Like many of my fellow citizens, one of my first thoughts after hearing Sen. Barack Obama declared the winner of Tuesday’s election was “I am so proud to be an American.”
Yes, my guy won. Yes, the United States elected it’s first African-American president (and that’s an incredible step forward). Yes, the issues that matter to me (and likely to you) will receive much more attention than they have over the past eight years. All of these are reasons to celebrate.
But, even more important, and more critical to our near- and long-term future: hope won.
While that sounds like a nice, abstract, feel-good statement, I don’t think we can underestimate the notion that Tuesday’s election came down to a choice between hope and fear. Let’s face it: the choice of Obama to lead the country for the next four years was risky. He proved his intelligence, eloquence and resolve during the campaign, but he’s still a relative newcomer to the national stage. He faces Herculean challenges upon entering office: a financial and economic mess, two wars, and, yes, monumental environmental threats… to name a few of the most pressing issues. And, of course, he has critics ready to pounce hard on the slightest perceived misstep.
Americans knew these things as they entered the voting booths on Tuesday… and yet the majority still chose Senator Obama over the much better-known Senator McCain. And while we can parse decisions and actions made by each candidate and his representatives, I really want to believe that what Americans voted for wasn’t simply a man, a party, or a governing ideology, but rather the spirit embodied in the exclamation “Yes we can.”
That spirit, I believe, is where the potential for bridge-building comes in. The Obama campaign tapped into a fundamental American belief: we, as a nation, as a community, as a diverse group of fellow citizens, can overcome the challenges that face us. It’s the same spirit that President Kennedy leveraged when he challenged the country to put a man on the moon within a decade, and when he instructed Americans to “ask not what your country can do for you; ask what you can do for your country.” And, yes, it’s the same spirit that Ronald Reagan tapped with the “morning in America” theme of his first campaign. Despite some ugly periods in our history born largely out of fear, we tend to return to hope and optimism, and even act accordingly.
As the initial joy of Obama’s election gives way to recognition of the hard challenges we face, I think it’s so important to remember that this spirit of “Yes we can” won this election. As environmentalists pushing for action on climate change, loss of biodiversity, resource depletion, and pollution, we have a lesson to (re)learn here: hope inspires while fear paralyzes. While we can never forget the potentially cataclysmic consequences that could result from failing to address environmental challenges, we’ll make more progress by appealing to hope, possibility, and shared service rather than fear.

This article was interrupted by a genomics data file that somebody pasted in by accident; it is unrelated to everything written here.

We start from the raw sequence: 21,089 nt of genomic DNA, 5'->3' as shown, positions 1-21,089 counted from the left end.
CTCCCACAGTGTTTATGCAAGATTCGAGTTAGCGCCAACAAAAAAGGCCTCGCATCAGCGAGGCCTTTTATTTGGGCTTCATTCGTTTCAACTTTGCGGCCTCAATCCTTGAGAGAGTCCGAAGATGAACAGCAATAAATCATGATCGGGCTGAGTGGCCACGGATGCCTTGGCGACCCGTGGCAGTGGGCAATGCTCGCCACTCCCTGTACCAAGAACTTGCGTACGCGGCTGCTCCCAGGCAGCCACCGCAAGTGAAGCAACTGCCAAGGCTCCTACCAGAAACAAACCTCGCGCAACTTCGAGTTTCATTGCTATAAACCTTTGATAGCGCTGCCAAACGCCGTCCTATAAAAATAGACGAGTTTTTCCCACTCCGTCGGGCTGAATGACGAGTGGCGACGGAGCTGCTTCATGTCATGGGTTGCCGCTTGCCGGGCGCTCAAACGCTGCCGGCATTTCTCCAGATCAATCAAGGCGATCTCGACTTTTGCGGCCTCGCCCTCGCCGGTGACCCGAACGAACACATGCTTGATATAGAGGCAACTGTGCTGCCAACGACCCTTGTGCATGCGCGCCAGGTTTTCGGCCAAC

As we work to build those bridges to individuals and groups that distrust us, we should remember that people want to feel empowered… regardless of their party affiliation. As we reach out, let’s focus on empowering our fellow citizens. Let’s show them the potential for abundance that comes with shifting our country, and our communities, in more sustainable directions… and doesn’t have to mean abandoning their core values. Let’s push for action from our new President, and our national, state and local governments, but always remember that individuals can also make big differences as entrepreneurs, community activists, volunteers… Let’s listen to what motivates people different from ourselves, and engage our creativity to find ways to harness those motivations. And let’s not forget that over 60% of our fellow citizens cast their votes based on economic concerns, and have faith in the idea that we can meaningfully address environmental challenges in ways that create prosperity and opportunity.
Yes we can. The Obama campaign narrative set a high bar for us… but we’re up to it. We’ve proven, once again, that we’ll choose hope over fear… now, let’s follow that choice up with meaningful, thoughtful and cooperative action. Hope is renewable… our challenge, our responsibility, is to insure that hope is sustained.
And… if you didn’t see President-elect Obama’s speech on Tuesday, the entire text is up over at The Inspired Economist.